What is Diabetes?
Considered to be a chronic metabolic disease, diabetes occurs when your body is unable to effectively process sugars and starches from foods. In healthy patients, the digestive process breaks down food into glucose, which enters the blood and is transported via insulin—a hormone produced by the pancreas—to cells across the body where it is used as energy. For patients with diabetes, however, the levels of glucose (sugar) in the blood remain elevated. This is commonly known as hyperglycemia.
There are three different types of diabetes:
- Type 1 diabetes—patients with type 1 diabetes have pancreas that stops producing insulin due to damage or inactivity of insulin-producing cells. As a result, insulin injections are required on a daily basis in order to help maintain normal blood glucose levels.
- Type 2 diabetes—this type of diabetes occurs when cells are unable to respond to insulin and develop insulin resistance. As a result, blood retains high levels of glucose that isn't able to be broken down and used as energy.
- Gestational diabetes—pregnancy can sometimes cause patients to develop diabetes, which typically goes away once the baby is born. However, some patients with gestational diabetes may also develop an increased risk of type 2 diabetes later on in life.
If left untreated, diabetes can often result in the onset of other illnesses such as peripheral neuropathy, kidney disease, heart disease, and several foot-related disorders. Regular checkups with a podiatrist can help patients manage and, in some cases, even prevent the onset of diabetes.
What Are the Causes of Diabetes?
The CDC estimates that approximately 34 million US adults have diabetes, and over 88 million adults or 1 in 3 are pre-diabetic. Diabetes can occur for one of two reasons:
- the pancreas is unable to produce insulin
- insulin resistance develops in cells
Multiple factors can contribute to both type 1 and type 2 diabetes. These may involve dietary and lifestyle habits and can include:
- genetics can play a role in both type 1 and type 2 diabetes
- infections caused by viruses or bacteria can destroy insulin-producing beta cells of the pancreas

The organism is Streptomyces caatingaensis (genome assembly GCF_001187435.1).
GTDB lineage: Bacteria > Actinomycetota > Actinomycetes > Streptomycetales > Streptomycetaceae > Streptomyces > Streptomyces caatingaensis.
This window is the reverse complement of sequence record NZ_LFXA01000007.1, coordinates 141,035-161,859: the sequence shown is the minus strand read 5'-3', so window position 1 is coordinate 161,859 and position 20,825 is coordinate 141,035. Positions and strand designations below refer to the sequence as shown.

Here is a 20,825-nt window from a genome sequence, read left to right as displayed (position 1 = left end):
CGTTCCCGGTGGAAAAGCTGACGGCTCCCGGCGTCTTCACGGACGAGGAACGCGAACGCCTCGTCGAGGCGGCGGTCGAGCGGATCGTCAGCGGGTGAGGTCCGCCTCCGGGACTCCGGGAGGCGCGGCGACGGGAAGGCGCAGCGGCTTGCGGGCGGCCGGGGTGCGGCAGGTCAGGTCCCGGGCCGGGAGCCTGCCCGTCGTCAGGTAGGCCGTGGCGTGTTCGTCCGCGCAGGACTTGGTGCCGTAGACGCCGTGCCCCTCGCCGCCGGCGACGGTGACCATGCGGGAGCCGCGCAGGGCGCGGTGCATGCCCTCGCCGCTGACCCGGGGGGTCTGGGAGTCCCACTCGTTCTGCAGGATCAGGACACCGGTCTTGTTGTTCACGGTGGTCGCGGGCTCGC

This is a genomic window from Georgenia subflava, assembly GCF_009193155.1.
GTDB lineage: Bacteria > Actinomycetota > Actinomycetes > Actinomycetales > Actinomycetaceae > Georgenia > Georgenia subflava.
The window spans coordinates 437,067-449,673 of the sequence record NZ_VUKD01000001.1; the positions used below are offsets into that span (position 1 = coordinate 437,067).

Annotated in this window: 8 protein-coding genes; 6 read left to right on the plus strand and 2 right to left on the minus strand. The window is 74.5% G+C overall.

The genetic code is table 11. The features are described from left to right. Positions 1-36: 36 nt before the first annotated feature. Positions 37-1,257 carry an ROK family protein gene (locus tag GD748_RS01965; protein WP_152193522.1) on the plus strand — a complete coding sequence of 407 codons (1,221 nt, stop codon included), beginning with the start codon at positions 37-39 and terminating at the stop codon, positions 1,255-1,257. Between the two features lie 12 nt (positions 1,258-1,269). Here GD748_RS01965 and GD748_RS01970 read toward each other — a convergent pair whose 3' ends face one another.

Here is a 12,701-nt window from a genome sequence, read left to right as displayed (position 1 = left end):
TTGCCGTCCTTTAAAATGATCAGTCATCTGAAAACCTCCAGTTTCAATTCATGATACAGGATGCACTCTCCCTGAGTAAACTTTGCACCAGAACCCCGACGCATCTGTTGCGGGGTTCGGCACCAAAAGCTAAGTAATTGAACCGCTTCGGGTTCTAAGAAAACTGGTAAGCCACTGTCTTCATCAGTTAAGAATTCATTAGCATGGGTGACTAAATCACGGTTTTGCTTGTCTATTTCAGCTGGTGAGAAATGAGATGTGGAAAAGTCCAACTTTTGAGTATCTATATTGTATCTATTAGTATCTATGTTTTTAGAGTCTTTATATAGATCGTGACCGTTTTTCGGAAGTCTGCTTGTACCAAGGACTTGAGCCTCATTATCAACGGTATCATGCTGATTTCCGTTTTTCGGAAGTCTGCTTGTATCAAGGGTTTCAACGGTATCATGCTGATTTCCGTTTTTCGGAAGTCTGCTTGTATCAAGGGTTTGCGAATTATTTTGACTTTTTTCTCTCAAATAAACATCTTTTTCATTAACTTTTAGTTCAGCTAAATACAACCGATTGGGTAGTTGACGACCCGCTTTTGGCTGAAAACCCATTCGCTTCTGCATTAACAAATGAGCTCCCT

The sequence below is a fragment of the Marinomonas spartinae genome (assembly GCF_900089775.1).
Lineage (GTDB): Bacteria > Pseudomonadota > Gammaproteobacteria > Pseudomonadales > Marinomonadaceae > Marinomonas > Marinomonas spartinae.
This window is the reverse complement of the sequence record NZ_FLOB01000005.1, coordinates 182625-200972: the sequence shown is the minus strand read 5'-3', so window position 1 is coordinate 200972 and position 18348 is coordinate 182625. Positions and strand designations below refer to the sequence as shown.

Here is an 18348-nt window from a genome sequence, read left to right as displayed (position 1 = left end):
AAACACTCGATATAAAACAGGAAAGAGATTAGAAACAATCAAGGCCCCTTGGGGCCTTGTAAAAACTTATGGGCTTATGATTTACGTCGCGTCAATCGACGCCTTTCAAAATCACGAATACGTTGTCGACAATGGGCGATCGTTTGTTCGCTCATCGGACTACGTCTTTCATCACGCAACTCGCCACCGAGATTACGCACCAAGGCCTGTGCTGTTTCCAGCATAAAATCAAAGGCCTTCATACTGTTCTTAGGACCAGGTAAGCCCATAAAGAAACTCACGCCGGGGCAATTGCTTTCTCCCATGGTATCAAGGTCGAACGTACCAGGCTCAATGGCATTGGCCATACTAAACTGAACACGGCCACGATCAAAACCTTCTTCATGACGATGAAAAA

- having excess belly fat—this has been linked to type 2 diabetes
- sedentary lifestyle
- genetic mutations such as cystic fibrosis and hemochromatosis can cause damage to the pancreas
- insulin resistance
- certain medications
- your ethnicity—African Americans, Asian Americans, Latinos, Native Hawaiians, Pacific Islanders, and Indigenous Americans are all at a higher risk for developing diabetes
What Are the Symptoms of Diabetes?
Having too much blood glucose levels can cause patients with diabetes to experience the following symptoms:
- frequent urination
- blurred vision
- high blood pressure
- weight loss
- bladder infections
Diabetes can also play a significant role in damaging your feet. For patients with diabetes, monitor the following symptoms in your feet and ankles:
- tingling and numbness in toes
- open sores and ulcers on feet—diabetes can cause peripheral neuropathy resulting in damage to the nerves and blood vessels. As a result, patients may not feel cuts or bruises on their feet, which, left untreated, can worsen over time
- discoloration of the skin on feet
- pain through either leg
- ingrown toenails
- cracks to the heels that are difficult to get rid of
- bleeding calluses
What to Expect During a Diabetic Diagnosis and Treatment Appointment
If you've never been diagnosed with diabetes, you might be wondering what to expect during your first appointment. A trained healthcare provider will conduct a comprehensive intake that includes your family history, diet, and lifestyle habits. From there, several different types of blood tests to determine your blood glucose levels may be conducted. These include:
- fasting blood glucose test
- hemoglobin A1C test
- oral glucose tolerance test (OGTT)
Depending on your results and the severity of your symptoms, a treatment plan that's individual to you will be created. As a chronic disease, diabetes can affect various parts and organs of the body. As a result, treatment will involve routine checkups with several different doctors, including regular appointments with a podiatric physician to maintain your foot health. Proper foot care involves:
- daily inspection of feet, ankles, and toes for common diabetes symptoms
- regular exercise to improve circulation throughout the body, including the feet
- properly fitted shoes
- regular visits to deal with corns, blisters, and calluses.